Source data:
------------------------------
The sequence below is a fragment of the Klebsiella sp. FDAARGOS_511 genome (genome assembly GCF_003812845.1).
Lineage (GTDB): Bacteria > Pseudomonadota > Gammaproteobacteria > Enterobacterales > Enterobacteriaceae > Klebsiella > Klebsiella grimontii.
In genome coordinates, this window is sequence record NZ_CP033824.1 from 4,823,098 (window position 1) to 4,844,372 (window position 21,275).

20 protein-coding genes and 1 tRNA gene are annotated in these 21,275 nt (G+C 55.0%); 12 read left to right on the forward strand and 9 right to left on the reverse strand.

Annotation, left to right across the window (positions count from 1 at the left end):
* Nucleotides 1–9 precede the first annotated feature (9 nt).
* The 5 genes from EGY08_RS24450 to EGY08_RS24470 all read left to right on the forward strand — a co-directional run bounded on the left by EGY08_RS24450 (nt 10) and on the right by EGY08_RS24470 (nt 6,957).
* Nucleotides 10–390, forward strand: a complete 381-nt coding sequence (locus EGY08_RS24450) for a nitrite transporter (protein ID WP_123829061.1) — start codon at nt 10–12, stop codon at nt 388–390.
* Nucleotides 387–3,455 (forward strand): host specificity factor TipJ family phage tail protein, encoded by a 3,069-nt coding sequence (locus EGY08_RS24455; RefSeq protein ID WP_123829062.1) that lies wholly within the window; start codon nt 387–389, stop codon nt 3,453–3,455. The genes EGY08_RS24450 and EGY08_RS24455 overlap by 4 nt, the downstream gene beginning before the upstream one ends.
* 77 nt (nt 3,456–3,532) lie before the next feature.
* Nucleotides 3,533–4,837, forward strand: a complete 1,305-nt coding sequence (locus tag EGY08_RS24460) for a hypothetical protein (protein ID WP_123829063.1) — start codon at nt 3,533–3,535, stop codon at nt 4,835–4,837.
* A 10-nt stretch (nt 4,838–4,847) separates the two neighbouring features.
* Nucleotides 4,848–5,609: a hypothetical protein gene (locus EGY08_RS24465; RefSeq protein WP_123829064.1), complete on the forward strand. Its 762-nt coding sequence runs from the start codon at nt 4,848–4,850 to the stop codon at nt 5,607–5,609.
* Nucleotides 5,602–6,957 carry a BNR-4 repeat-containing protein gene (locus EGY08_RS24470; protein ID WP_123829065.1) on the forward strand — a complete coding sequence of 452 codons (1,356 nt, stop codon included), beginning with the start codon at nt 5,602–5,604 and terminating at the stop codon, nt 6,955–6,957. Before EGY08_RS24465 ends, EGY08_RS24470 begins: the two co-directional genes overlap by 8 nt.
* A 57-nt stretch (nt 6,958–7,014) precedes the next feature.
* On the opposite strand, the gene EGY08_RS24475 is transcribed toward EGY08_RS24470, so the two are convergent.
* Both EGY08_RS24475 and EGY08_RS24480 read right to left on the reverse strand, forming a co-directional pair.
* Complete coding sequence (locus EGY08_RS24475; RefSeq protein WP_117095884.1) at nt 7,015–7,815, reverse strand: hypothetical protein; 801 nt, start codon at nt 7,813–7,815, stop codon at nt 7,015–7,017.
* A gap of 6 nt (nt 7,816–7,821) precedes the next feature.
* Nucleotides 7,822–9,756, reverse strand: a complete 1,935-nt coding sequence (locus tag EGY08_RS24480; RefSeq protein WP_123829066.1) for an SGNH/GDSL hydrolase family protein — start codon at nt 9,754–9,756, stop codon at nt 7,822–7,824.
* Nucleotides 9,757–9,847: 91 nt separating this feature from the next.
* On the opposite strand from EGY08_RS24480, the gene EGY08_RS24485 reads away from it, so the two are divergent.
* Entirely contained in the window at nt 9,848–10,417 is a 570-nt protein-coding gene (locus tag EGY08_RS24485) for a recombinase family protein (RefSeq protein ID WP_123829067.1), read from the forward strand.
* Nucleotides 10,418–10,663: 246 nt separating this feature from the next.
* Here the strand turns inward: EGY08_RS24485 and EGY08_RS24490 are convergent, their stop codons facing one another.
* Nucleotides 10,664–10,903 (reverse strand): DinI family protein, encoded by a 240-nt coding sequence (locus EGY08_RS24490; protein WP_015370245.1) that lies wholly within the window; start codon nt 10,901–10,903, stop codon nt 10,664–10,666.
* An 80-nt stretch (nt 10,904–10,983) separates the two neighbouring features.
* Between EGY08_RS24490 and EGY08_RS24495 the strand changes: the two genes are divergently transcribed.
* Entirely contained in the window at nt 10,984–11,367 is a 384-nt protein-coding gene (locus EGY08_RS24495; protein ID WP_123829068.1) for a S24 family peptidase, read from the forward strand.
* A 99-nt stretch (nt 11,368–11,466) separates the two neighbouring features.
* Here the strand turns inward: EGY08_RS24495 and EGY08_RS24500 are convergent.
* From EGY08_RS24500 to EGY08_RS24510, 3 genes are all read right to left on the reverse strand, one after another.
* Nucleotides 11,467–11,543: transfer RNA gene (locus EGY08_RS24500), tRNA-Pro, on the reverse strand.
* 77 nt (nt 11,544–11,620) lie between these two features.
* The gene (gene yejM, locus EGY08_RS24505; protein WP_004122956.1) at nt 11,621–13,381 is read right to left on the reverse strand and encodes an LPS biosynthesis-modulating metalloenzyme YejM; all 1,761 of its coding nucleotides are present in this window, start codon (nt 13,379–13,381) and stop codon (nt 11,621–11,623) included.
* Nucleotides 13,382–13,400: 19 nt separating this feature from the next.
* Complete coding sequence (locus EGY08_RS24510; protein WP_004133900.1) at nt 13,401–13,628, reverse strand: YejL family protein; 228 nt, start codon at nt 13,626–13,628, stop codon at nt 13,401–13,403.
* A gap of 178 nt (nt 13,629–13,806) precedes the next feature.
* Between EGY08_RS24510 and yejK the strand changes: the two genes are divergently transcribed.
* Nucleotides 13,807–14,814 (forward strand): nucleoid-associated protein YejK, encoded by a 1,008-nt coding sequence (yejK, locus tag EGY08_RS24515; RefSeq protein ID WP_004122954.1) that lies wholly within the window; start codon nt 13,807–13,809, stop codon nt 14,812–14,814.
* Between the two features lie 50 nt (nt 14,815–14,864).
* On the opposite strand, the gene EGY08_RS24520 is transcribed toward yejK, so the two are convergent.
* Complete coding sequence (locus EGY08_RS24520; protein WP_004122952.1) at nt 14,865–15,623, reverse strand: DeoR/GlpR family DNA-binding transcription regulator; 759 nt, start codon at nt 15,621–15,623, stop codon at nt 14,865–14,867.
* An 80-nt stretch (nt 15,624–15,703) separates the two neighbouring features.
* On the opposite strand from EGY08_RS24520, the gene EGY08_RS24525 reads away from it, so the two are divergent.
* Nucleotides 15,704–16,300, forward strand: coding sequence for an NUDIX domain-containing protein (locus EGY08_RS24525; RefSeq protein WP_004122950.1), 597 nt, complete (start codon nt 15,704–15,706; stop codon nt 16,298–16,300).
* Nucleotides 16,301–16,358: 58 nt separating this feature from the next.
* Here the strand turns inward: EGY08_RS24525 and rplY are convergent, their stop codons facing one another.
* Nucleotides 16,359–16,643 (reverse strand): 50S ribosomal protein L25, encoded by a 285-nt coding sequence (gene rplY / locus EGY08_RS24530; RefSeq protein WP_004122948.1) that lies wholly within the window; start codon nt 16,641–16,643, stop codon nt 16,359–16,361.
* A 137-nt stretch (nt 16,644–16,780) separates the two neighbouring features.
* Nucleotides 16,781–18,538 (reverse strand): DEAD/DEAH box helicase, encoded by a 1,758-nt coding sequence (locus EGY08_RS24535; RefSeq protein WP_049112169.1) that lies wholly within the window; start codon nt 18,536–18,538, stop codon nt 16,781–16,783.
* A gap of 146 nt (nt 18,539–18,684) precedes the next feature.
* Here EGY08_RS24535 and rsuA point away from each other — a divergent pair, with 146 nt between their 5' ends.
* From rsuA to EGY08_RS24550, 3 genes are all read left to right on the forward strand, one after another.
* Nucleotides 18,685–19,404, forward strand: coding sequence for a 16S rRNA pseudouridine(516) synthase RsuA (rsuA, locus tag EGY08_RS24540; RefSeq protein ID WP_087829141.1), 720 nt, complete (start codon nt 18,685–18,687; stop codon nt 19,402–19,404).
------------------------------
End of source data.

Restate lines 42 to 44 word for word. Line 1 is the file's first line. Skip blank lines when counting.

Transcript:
* On the opposite strand, the gene EGY08_RS24520 is transcribed toward yejK, so the two are convergent.
* Complete coding sequence (locus EGY08_RS24520; protein WP_004122952.1) at nt 14,865–15,623, reverse strand: DeoR/GlpR family DNA-binding transcription regulator; 759 nt, start codon at nt 15,621–15,623, stop codon at nt 14,865–14,867.
* An 80-nt stretch (nt 15,624–15,703) separates the two neighbouring features.